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The Importance of Planning Your Musical Compositions

     We can do music just for the pleasure of making it without even thinking that we want to convey a message. But having a sense of where we want to go by trying to convey a message, an idea or feeling, will help you to organize your thoughts and give direction or purpose to your musical endeavors – this will already be a way of eliminating the blank page block and get you started.

     So, before you begin composing, it is good to have a plan that you can follow or even discard if or when needed. At this stage, everything should be considered to be just guidelines and the only rule you really have to abide is your own aesthetic sense. Part of the experimentation process is having a framework that we can return to or deviate from. So what a plan does is to introduce some self-imposed limitations that in the end will be the basis for a more coherent experimentation process and musical path.

     As said, you should have a clear idea of what you wish to convey with the music either if it’s on a high level of complexity, meaning more nuances and information to cope with; a more generic idea like the feeling of excitement; or just music with a powerful rhythmic drive.

Although some of the following will vary according to the genre and instrumentation you are composing for, here are some broad suggestions that would help you to start sketching your musical journey:

  • Deciding the instrumentation or timbre regarding its relationship with characters, ideas/feelings – i.e. if you are going for aggressiveness, try using distortion, degrade the signal or sing differently in a given section
  • Defining the musical structure or form that you will need – will there be an intro, what is the main theme (or chorus), verse, etc;
  • Trying to be specific as to the level of intensity present in each section and respective transitions: i.e. working with variations (Micro-Form) of the musical material you created; where will you have transitions (rhythmic, modulations, etc);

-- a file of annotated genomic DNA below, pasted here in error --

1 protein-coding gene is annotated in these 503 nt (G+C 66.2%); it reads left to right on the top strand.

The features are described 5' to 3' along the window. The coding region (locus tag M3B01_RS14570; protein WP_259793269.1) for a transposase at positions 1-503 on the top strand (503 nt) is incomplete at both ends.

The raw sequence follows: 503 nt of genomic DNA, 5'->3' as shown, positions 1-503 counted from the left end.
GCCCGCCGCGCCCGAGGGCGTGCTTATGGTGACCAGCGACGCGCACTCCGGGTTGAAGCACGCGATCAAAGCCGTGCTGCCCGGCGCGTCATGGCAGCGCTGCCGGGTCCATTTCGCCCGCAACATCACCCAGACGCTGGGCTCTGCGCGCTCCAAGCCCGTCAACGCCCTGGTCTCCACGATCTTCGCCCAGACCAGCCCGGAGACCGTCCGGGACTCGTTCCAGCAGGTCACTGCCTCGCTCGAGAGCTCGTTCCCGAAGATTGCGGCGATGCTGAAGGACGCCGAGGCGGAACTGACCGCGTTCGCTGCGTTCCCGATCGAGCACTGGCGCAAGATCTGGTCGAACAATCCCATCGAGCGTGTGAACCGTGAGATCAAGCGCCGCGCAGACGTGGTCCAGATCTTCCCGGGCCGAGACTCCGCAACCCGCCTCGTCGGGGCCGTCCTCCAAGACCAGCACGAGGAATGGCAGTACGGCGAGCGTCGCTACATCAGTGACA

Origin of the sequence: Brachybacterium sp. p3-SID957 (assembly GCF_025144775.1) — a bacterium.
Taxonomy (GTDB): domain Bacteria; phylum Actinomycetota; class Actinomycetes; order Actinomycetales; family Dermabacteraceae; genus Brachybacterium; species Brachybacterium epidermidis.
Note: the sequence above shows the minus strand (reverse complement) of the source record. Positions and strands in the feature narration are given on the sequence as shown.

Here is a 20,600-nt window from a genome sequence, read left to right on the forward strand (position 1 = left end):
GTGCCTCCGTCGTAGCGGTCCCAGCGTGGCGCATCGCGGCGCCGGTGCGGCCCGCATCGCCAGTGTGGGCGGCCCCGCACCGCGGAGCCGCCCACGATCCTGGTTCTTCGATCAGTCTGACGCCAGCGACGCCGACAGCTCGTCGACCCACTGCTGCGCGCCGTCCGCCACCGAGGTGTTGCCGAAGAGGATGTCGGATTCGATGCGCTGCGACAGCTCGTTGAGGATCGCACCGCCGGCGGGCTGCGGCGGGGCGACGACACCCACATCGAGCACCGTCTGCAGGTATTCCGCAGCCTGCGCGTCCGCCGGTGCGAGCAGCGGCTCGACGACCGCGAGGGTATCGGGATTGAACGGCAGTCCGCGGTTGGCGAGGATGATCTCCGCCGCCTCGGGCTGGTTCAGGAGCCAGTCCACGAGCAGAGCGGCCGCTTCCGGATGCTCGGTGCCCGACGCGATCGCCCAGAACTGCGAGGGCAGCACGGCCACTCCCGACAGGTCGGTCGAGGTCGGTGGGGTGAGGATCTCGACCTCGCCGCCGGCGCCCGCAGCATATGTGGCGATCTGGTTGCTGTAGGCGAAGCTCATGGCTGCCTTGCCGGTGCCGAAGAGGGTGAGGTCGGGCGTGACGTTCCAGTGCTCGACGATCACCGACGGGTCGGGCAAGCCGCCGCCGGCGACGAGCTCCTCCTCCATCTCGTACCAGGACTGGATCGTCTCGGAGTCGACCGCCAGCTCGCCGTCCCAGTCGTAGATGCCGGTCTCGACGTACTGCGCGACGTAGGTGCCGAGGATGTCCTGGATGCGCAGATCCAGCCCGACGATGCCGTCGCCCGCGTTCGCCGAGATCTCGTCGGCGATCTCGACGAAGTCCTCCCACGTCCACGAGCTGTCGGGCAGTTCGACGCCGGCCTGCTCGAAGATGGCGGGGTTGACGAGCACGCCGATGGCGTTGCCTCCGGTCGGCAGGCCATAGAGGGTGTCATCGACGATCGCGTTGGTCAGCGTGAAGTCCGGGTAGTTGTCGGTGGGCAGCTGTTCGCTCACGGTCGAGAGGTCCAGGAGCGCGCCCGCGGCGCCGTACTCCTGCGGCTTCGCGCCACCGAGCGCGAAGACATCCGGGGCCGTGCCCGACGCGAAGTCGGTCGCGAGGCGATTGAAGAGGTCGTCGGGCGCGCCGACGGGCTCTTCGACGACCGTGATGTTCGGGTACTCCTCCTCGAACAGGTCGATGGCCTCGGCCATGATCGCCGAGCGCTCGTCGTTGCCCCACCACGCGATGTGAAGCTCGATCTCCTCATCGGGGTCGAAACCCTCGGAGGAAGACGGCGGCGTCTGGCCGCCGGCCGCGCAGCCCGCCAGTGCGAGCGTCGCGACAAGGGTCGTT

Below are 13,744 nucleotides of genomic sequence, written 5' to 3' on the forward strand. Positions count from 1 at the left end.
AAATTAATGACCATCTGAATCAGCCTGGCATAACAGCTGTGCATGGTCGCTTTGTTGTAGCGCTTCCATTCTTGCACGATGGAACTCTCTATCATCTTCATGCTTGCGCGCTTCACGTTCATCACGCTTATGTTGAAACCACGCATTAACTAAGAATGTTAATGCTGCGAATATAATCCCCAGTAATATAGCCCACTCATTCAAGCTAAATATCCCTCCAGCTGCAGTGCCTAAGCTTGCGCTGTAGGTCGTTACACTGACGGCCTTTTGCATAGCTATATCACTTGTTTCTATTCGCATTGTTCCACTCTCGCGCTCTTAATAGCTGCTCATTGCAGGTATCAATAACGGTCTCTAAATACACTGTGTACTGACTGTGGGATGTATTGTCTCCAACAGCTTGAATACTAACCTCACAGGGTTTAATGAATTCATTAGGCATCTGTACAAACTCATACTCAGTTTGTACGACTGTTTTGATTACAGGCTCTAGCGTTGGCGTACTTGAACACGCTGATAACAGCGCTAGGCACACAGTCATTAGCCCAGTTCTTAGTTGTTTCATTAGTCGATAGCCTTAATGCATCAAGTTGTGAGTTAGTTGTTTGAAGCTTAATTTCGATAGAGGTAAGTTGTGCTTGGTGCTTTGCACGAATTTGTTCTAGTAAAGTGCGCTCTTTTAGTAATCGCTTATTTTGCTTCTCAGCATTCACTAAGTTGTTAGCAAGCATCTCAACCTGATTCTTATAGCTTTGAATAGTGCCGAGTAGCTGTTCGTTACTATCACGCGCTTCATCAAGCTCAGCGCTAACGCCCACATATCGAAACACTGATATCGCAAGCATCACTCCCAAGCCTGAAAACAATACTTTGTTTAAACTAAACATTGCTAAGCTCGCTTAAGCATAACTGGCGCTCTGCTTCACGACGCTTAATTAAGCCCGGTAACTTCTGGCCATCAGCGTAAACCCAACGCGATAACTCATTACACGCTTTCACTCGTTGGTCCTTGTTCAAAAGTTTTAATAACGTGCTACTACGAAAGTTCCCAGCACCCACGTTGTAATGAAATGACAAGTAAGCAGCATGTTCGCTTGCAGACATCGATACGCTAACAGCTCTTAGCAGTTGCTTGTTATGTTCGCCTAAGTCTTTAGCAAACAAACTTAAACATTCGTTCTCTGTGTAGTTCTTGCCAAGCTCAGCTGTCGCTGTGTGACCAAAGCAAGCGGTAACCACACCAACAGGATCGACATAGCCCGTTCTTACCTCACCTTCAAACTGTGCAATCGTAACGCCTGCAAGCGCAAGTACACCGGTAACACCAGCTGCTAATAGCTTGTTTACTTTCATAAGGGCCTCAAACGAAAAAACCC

• Defining how your melodies are going to be developed – i.e. like a long melodic sentence and the next section will be the answer; in a format of two part question and answer within the same section;

Inspired by Image – A practical Example

     In previous posts, I’ve been stressing the importance of exploring your music creativity by using cues from non-musical ideas and associate those with your musical knowledge. One thing is to be knowledgeable of musical theory and depend solely on it – which also has its place; and another one is figuring out a way to use it without getting too technical, or to how to find a proper balance between your musical instincts and allowing your knowledge to kick in when needed.

     Now we will be looking at the way I chose to work with this image and transform its extra-musical cues, or my perceptions from this imagery, into music. The musical events that you will hear are based on the action that is in tandem with the narrative I imagined for composition.

And with no further ado, here is the image I worked with:

Tips for Planning and Writing Your Songs. Planning is always useful before starting your next musical project. Read how it can help you in your songwriting process and make your music stronger

     Looking at the elements present in this image, I get this sense of adventure, magic and fairy tales:

  • The owl is a central figure and I consider it to be the hero that everyone is putting their hopes on.
  • There a dark forest, where our hero will find all sorts of perils and ordeals
  • After that, it would get to this clearing with the lake, after escaping the woods and get some due rest.
  • from thereon, our hero resumes his quest and flies towards the majestic mountains as he watches the sunrise leading the way to the next set of adventures.

     Obviously, the image may suggest different things to you, and that way you would necessarily end up doing a different music based on your interpretations.

This example is presented in a single movement, much like in a Symphonic Poem*, where the music tries to follow the story’s events as they unfold. Nevertheless, and as I will show you, you will find some elements or motifs that are repeated throughout the music, to give a sense of cohesion (see The Importance of Repetition in Music or Music as Language).